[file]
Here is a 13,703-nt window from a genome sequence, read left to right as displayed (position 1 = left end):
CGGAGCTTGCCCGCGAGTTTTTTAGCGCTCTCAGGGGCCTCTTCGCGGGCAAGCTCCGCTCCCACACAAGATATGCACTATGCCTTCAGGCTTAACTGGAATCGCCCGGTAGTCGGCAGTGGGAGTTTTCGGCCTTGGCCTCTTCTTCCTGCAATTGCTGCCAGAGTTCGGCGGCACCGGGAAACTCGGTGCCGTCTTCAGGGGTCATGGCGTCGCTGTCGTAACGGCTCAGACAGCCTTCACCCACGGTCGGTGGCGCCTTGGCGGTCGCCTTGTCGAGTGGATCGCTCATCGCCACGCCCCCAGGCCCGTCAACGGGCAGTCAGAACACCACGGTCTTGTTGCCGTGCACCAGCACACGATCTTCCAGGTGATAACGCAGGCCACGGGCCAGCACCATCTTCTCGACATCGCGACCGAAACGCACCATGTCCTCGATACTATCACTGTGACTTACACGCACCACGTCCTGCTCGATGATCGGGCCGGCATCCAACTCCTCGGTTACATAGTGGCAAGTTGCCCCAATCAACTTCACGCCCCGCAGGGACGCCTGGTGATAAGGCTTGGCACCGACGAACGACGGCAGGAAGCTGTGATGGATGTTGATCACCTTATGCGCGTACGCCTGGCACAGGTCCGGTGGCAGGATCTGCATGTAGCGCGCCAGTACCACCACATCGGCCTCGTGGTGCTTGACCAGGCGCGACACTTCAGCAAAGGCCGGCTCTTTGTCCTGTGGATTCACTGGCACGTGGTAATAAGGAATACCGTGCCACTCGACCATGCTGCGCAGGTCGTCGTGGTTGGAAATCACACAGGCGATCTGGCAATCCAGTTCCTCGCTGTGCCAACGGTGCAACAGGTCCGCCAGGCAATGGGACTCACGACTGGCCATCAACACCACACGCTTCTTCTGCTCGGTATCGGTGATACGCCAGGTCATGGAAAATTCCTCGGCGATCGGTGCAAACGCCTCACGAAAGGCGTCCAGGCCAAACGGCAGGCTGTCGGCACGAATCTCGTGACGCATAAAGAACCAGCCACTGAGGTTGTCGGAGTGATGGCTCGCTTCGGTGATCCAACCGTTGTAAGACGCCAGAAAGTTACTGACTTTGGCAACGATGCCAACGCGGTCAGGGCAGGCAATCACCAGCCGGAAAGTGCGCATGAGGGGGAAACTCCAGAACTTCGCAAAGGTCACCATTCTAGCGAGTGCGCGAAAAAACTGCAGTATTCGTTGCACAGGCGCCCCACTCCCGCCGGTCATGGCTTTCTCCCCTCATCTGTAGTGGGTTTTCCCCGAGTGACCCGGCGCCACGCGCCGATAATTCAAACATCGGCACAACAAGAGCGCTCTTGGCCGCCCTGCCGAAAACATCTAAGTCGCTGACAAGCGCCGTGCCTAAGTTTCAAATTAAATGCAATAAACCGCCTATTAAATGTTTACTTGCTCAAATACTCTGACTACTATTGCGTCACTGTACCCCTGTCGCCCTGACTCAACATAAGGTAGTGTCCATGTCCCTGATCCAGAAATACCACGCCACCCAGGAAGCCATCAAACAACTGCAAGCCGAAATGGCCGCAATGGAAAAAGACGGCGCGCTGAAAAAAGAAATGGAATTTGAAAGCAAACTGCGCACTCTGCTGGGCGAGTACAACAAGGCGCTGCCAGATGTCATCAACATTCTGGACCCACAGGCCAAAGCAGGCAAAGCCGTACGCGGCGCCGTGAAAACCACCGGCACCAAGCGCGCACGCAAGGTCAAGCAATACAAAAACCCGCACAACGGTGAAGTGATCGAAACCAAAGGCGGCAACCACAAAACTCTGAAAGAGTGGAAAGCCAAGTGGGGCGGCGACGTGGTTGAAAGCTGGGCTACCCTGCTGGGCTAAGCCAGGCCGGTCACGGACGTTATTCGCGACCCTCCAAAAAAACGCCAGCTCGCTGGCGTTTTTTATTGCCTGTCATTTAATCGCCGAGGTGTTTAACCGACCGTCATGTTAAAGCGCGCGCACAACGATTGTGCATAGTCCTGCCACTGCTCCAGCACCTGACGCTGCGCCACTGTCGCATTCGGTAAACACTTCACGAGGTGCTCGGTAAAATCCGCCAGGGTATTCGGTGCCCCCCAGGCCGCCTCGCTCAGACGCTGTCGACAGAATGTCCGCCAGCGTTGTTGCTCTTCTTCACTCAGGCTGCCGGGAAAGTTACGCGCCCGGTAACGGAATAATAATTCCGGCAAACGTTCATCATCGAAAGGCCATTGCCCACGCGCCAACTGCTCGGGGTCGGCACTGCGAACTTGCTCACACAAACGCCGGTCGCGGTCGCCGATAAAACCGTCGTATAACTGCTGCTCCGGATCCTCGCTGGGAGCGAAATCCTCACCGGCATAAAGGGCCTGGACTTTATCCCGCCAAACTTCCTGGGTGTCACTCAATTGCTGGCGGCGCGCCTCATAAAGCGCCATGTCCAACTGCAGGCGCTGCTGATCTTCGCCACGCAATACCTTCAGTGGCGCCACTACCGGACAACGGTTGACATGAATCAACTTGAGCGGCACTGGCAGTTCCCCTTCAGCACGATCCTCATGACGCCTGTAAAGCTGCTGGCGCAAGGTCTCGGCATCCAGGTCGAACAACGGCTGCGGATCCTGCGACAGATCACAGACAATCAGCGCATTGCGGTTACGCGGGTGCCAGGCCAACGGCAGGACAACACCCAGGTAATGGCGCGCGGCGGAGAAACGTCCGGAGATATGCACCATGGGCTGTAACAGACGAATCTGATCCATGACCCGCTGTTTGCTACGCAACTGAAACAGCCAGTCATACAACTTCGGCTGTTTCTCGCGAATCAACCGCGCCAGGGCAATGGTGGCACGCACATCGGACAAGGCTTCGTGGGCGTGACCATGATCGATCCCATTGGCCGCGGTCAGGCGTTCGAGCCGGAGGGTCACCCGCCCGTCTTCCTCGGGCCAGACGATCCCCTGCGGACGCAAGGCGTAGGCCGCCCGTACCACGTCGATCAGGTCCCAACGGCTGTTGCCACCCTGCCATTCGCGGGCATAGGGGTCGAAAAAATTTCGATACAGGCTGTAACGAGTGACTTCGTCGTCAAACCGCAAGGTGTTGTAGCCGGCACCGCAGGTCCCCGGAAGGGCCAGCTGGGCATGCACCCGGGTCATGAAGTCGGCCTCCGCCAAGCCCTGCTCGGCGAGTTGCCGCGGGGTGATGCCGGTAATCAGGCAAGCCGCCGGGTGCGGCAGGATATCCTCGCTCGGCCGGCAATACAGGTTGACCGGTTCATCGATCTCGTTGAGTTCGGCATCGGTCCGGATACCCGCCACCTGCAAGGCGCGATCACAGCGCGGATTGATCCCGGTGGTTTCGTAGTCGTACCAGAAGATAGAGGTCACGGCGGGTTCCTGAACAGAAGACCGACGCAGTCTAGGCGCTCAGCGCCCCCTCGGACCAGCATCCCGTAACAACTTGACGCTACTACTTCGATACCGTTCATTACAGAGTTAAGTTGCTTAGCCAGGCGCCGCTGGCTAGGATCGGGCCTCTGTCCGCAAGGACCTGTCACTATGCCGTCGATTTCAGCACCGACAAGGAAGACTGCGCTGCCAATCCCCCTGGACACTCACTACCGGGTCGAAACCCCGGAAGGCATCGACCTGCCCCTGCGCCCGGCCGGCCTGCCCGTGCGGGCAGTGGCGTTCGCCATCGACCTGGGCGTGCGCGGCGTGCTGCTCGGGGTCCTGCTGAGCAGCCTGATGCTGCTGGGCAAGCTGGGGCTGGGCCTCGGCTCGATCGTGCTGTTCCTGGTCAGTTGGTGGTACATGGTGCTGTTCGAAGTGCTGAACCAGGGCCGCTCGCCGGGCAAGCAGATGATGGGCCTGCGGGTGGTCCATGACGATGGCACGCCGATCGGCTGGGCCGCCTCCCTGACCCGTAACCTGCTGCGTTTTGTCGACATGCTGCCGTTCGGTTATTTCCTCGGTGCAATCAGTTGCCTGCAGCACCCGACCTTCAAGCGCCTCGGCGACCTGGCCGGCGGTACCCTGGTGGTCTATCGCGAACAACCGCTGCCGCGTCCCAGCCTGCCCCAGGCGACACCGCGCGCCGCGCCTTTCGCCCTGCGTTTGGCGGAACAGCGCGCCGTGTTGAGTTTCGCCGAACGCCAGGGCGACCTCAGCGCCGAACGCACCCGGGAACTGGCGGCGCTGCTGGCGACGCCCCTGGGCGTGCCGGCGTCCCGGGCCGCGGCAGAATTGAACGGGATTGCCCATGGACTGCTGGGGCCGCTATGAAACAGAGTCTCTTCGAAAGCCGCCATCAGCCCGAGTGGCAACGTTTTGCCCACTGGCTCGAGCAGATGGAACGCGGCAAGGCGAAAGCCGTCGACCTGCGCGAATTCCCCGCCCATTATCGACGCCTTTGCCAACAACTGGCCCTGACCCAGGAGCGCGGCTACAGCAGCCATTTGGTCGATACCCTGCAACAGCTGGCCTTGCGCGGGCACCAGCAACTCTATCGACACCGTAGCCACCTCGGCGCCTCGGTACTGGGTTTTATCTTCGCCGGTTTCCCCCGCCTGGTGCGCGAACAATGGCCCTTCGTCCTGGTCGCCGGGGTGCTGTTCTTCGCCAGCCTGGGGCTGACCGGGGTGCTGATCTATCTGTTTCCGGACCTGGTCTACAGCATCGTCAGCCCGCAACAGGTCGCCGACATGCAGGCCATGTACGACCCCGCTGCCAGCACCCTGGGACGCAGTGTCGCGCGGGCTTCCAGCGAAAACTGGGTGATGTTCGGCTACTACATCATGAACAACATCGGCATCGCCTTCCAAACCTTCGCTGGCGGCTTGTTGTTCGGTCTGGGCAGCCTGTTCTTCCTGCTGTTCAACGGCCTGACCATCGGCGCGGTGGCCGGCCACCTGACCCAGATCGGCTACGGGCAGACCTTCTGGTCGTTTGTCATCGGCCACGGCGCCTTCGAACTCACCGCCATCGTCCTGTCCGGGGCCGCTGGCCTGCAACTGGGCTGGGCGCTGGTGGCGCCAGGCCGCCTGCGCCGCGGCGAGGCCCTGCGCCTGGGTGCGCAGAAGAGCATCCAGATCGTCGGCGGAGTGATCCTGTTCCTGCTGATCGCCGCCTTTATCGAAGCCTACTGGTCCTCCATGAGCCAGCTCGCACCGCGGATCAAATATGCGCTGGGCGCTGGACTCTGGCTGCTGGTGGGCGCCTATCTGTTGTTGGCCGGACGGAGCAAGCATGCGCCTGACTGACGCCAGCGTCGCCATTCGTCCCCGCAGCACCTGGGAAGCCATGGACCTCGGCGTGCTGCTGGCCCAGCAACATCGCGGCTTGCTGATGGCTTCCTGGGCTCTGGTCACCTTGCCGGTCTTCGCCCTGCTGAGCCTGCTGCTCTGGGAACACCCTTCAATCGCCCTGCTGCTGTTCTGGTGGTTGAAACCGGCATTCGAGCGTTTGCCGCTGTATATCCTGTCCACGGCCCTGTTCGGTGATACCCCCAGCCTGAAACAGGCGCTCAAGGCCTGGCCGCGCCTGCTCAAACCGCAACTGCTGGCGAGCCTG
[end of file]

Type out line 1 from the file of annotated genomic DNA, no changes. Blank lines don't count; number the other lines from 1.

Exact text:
Here is a 13,703-nt window from a genome sequence, read left to right as displayed (position 1 = left end):